16. 16. INTRODUCTION TO MANUFACTURING 15/26- Batch production produce or process any product in groups which iscalled “batches”.- Can produce a variety of products – opposed to a continuous production process, or a one time production.- Useful for industries that makes seasonal items/products for which it isdifficult to forecast the demand. - Example: Similar standard items made periodically in batches: bakery, paint, hand tools.- Same facilities used to manufacture all the different items.- Layout of machine – functional layout (based on its function to be performed – from section to another section). @jurie 2009 – Lecture 1
  17. 17. INTRODUCTION TO MANUFACTURING 16/26 Advantages of batch production - Reduce initial capital outlay – due to a single production line can be used to several products – machines can be used more effectively, materials can be bought in bulk, workers can specialize in that task.Disadvantages of batch production- Requires very careful production planning & control – next batches; when, types.- When switching to another batches – takes time (“down time”) – can causeloss of output (low yield).- Resulted “WIP” or create inventory/stock – increases costs such as inventory cost, cost because of damage to stock. @jurie 2009 – Lecture 1
  18. 18. INTRODUCTION TO MANUFACTURING 17/26The example production line (shown below) is that of an engineering company, manufacturing smallsteel products such as hinges and locks. They manufacture batches of five hundred at a time. Theworkers are unskilled and semi skilled. As each task is completed the item being manufactured ispassed down the production line to the next worker, until it is complete. @jurie 2009 – Lecture 1
  19. 19. INTRODUCTION TO MANUFACTURING 18/26- Also known as flow production, repetitive flow production, series production.- Producing goods in large quantities at low cost per unit and produce in a short period of time.- Machinery (eg: robots, machine press) that is needed to set up the mass production line is so expensive.- Involved fewer labor cost and a faster rate of production.- Plant and equipments are arranged in a flow line layout.- Operation is done base on specific product and thus make the production control easily.- Work piece is transfer automatically from one machine to another.- Example: light bulbs, refrigerator, tv. @jurie 2009 – Lecture 1
  20. 20. INTRODUCTION TO MANUFACTURING 19/26 Manufacturing ApproachesLean Production and Agile ManufacturingKANBAN SYSTEM @jurie 2009 – Lecture 1
  21. 21. INTRODUCTION TO MANUFACTURING 20/26 Lean Production- A systematic approach to identifying and eliminating waste in manufacturing process through continuous improvement by following the product at the demand of the customer.- Lean is about doing more with “less” i.e. less time, inventory, space, people, money; to minimize the cost. - It is all about “speed” and getting it right at the first time. - Overhead operating costs reduces by 30%. - Sales ($) per employee 10 times higher. - Profits 4 times. - Lead time cut by 50% to 90%. - Process queues cut by 70%. @jurie 2009 – Lecture 1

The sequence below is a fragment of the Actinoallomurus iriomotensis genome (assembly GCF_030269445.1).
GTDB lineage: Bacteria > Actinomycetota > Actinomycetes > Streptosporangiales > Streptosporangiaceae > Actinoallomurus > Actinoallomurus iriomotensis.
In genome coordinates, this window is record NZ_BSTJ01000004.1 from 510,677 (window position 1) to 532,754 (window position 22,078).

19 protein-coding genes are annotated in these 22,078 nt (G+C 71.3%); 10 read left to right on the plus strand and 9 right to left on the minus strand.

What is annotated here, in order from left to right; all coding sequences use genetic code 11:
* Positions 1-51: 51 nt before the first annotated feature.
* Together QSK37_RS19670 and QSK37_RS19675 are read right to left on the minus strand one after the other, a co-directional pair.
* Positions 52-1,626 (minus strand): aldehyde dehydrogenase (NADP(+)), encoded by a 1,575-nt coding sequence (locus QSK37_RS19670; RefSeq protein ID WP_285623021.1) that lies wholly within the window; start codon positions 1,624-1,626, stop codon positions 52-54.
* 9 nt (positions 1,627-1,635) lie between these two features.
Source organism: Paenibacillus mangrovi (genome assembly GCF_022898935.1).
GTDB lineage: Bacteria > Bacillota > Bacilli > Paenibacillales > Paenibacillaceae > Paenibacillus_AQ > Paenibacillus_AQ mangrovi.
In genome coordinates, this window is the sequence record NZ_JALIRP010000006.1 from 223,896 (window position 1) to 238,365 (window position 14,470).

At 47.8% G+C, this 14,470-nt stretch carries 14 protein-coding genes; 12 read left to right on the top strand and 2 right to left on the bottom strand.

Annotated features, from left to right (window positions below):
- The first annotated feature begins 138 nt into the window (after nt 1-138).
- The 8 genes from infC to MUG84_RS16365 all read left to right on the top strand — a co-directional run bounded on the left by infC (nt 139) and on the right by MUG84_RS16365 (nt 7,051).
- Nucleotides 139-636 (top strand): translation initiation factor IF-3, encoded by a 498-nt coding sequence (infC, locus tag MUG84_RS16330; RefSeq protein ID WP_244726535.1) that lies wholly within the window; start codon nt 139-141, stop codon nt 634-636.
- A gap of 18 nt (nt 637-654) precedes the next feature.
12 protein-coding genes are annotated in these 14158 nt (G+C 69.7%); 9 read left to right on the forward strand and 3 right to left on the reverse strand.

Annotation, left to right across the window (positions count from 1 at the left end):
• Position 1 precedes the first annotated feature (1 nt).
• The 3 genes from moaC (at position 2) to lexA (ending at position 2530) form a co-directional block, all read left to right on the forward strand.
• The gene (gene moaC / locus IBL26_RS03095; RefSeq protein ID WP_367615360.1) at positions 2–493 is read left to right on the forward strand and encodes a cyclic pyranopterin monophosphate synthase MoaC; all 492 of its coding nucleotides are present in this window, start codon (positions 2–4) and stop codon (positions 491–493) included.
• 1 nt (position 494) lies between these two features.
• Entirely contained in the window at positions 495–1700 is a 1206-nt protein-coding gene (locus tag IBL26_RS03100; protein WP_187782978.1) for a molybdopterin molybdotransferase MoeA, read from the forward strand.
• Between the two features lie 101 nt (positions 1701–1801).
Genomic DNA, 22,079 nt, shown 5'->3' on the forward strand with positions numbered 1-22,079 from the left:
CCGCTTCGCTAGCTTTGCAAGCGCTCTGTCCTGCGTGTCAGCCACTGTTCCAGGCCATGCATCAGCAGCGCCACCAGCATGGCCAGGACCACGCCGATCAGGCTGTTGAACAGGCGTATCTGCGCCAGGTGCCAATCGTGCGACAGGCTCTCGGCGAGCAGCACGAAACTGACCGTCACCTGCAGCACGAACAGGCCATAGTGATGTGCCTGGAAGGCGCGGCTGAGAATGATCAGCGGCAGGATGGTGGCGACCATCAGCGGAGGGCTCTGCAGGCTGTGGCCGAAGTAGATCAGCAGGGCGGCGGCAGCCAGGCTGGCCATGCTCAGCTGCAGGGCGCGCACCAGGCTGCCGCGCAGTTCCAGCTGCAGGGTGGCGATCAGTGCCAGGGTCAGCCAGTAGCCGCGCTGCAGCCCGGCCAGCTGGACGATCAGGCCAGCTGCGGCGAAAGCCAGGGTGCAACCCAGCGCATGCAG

22. 22. INTRODUCTION TO MANUFACTURING 21/26- Voice of the customer.- Continuous improvement.-Recognize & eliminating waste of: - Over production (production ahead of demand). -Inventory (all components, work-in progress (WIP) and finished product not being processed). -Defects (Non-zero defect rates – the effort involved in inspecting for & fixing defects).- Waiting time (waiting for the next production steps).- People’s talents, & motivations. - Motion (people or equipment moving or walking).- Transportation. @jurie 2009 – Lecture 1
  23. 23. INTRODUCTION TO MANUFACTURING 22/26- The implementation of the principles of lean production on a broad scale.- Agile manufacturing is a term applied to an organization that has created the processes, tools, and training to enable it to response quickly (flexible) to customer needs and market changes while still controlling costs and quality.-Flexibility – people, equipment, computer hardware and software, communication @jurie 2009 – Lecture 1
  24. 24. INTRODUCTION TO MANUFACTURING 23/26Concurrent engineering (CE) is a philosophy that promotes interactive designand manufacturing efforts to develop product and process simultaneously,thus optimizing the use of company resources and reducing time to marketcycles. It has four general phases which are:  Technology and concept development.  Product and process development and prototype validation  Process validation and product confirmation.  Production and continuous improvement. @jurie 2009 – Lecture 1
  25. 25. INTRODUCTION TO MANUFACTURING 24/26 -Raw materials, parts & components are delivered to the manufacturer just in time to be used, - parts & components are produced JIT to be made into subassemblies & assemblies, -and products are finished JIT to be delivered to the customer.- JIT is also known as “pull system” in contrast to traditional “push system”.- It tends to simplify and break the whole system into small, autonomous units. @jurie 2009 – Lecture 1
  26. 26. INTRODUCTION TO MANUFACTURING 25/26Benefit s/Advantages of JIT- Low inventory – carrying cost.- Fast detection of defects in the production or the delivery of supplies and, hence, low scrap loss.- Reduced inspection and reworking of parts.- High quality products made at low cost.- Reduction of :  20% to 40% in product cost. Benefit s/Advantages of JIT (cont’)  60% to 80% in inventory. Increases:  Up to 90% in rejection rates. - 30% to 50% in labor productivity.  90% in lead times.  50% in scrap & rework. @jurie 2009 – Lecture 1
  27. 27. INTRODUCTION TO MANUFACTURING 26/26 KANBAN SYSTEM (Japanese)- Integrated with the implementation of JIT concept.- Kanban – means “visible record”; it is a system of notification from one process to the other in a manufacturing system.- Originally consisted of two types of cards: i) Production card: authorizes the production of one container or cart of identical, specified parts at a workstation. ii) Conveyance/move card: authorizes the transfer of one container or cart of parts from that particular w/station to the w/station where the parts will be used. The cards contain information on: i) Type of parts. ii) Location where issued. iii) Part number. iv) Number of items in container. @jurie 2009 – Lecture 1